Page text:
The Saudi initiative offers peace with all the countries of the Arab League if Israel reaches an accord for the creation of a Palestinian state. In addition to Saudi Arabia, Olmert urged Rice to include Tunisia, Morocco, Bahrain, and other Gulf states in the conference, said his advisers.

The desire to make more space at the table is an about-face from the approach Israel used to take. When the US brought parties from around the Middle East to an impossibly long table in the first multilateral peace talks in Madrid in 1991, Israel's government went reluctantly and without plans to make progress, former premier Yitzhak Shamir later acknowledged, because of Israel's concerns of being "ganged up on" in international forums. Real peace agreements could only be worked out one-on-one, the Israeli conventional wisdom held, and not while facing a whole table full of foes.

And during the most recent round of final status negotiations, which broke down in the summer of 2000, Israeli negotiators felt that the role of other Arab states involved – namely Egypt – was encouraging Palestinian leader Yasser Arafat to take a hard-line position and be unwilling to compromise, says Mr. Heller.

Much has happened since then. The 9/11 attacks, the war in Iraq, the ascendancy of Hamas and Iran's drive to join the nuclear club have all had an impact on how Israel views Western-friendly Arab states, and vice versa.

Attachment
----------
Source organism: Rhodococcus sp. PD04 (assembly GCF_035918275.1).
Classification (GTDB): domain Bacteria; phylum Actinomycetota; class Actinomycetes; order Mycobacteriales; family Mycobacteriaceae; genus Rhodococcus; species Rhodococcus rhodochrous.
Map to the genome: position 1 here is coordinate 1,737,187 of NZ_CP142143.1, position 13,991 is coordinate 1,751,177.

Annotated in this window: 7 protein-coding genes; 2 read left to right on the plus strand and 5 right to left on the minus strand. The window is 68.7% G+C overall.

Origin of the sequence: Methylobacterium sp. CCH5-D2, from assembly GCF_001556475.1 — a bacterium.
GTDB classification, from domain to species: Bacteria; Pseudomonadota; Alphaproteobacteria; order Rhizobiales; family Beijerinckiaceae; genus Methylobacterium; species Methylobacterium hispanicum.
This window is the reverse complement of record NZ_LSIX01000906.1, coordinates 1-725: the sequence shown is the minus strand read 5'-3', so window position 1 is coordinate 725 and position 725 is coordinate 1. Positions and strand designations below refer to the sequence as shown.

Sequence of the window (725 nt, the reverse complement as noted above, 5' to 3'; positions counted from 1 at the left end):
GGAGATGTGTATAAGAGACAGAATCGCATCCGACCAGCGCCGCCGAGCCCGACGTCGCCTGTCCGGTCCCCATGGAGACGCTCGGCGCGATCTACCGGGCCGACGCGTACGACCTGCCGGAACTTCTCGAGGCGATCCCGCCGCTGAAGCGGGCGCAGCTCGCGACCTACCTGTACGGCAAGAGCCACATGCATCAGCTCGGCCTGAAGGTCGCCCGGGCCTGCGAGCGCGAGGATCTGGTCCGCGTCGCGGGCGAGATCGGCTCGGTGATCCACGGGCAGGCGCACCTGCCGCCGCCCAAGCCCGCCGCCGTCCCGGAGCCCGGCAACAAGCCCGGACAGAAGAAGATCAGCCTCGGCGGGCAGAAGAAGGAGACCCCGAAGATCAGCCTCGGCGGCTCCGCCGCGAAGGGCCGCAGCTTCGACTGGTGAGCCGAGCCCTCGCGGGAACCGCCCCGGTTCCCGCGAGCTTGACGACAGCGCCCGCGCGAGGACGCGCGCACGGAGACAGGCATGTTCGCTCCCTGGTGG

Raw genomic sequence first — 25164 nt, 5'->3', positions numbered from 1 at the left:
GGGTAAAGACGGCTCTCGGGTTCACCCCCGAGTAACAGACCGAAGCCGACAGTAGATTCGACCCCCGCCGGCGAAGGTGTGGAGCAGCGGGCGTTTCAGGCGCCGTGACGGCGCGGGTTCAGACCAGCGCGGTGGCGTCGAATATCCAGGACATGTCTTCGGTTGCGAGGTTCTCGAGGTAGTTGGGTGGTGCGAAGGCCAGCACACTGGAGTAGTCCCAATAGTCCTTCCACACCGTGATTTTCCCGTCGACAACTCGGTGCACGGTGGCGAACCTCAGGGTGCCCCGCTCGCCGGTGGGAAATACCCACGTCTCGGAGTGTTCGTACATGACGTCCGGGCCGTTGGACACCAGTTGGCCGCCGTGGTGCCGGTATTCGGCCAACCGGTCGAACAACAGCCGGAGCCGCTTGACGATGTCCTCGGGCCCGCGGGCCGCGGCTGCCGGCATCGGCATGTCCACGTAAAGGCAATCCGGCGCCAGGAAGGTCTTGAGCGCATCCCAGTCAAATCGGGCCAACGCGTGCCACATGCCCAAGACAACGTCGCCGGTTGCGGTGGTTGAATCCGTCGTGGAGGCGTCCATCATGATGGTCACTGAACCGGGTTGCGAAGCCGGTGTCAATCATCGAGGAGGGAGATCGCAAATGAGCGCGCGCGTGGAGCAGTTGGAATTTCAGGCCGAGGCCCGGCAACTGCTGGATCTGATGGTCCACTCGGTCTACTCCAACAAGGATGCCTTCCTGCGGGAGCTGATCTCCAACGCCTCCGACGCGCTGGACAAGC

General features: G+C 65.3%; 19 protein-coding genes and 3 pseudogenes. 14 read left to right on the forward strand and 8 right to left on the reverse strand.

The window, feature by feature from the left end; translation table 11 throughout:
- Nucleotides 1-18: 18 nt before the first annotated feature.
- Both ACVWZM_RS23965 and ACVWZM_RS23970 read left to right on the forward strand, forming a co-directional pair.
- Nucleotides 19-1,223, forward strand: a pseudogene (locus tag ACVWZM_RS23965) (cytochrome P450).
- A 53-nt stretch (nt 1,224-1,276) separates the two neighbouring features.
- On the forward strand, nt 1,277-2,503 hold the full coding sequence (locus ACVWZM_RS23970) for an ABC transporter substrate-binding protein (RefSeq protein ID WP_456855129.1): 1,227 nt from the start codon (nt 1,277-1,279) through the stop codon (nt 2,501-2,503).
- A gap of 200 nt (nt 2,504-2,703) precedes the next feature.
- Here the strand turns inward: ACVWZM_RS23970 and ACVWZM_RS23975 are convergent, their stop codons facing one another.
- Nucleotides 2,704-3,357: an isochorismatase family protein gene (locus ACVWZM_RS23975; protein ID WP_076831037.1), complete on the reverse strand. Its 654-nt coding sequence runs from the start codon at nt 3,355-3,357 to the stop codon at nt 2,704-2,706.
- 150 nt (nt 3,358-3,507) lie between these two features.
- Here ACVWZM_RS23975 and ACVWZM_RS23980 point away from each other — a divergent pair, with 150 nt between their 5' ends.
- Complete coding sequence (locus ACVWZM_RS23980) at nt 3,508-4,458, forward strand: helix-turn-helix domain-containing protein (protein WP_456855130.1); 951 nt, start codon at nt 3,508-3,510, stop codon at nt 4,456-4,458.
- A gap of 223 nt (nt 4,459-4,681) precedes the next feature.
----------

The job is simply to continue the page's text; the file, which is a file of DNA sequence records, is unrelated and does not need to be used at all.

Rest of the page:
"Now, there's a convergence of interests of Israel and some Arab states, in comparison to 2000 or 1991. You've got Iran looming in the background and that brings interest together. There's a feeling here that if you bring more Arab countries around and they sit in and shake hands, there might be a payoff for Israeli leadership. I'm not sure if Arab states see this the same way."

Indeed, there is concern in the Arab world that Israel is trying to put the proverbial cart before the horse, by working to gain assurances from the Saudis before taking the plunge toward a two-state solution.

"And nowadays, Israel accepts the idea of negotiating peace with all Arabs, but I think they want the recognition and normalization without paying for it," says Tariq Masarweh, a political commentator in Jordan, which made peace with Israel in 1994.

Yitzhak Reiter, a professor of Middle Eastern Studies at the Hebrew University of Jerusalem, worries that Israel is trying to leapfrog to the next step by having the Saudis join the summit in the fall without first accepting what's in the initiative as it stands. For example, Israel does not want to agree to the initiative's call to withdraw from territories it occupied in 1967.

"I think the Israeli position right now is a maneuver to bypass the Arab Initiative," says Reiter, because Olmert says Israel will not enter into talks with preconditions.

"Olmert is generally looking to start negotiations for a final agreement. But if he tries to bring in the Saudis regardless of their text of the Arab Peace initiative, I'm not sure it will be fruitful."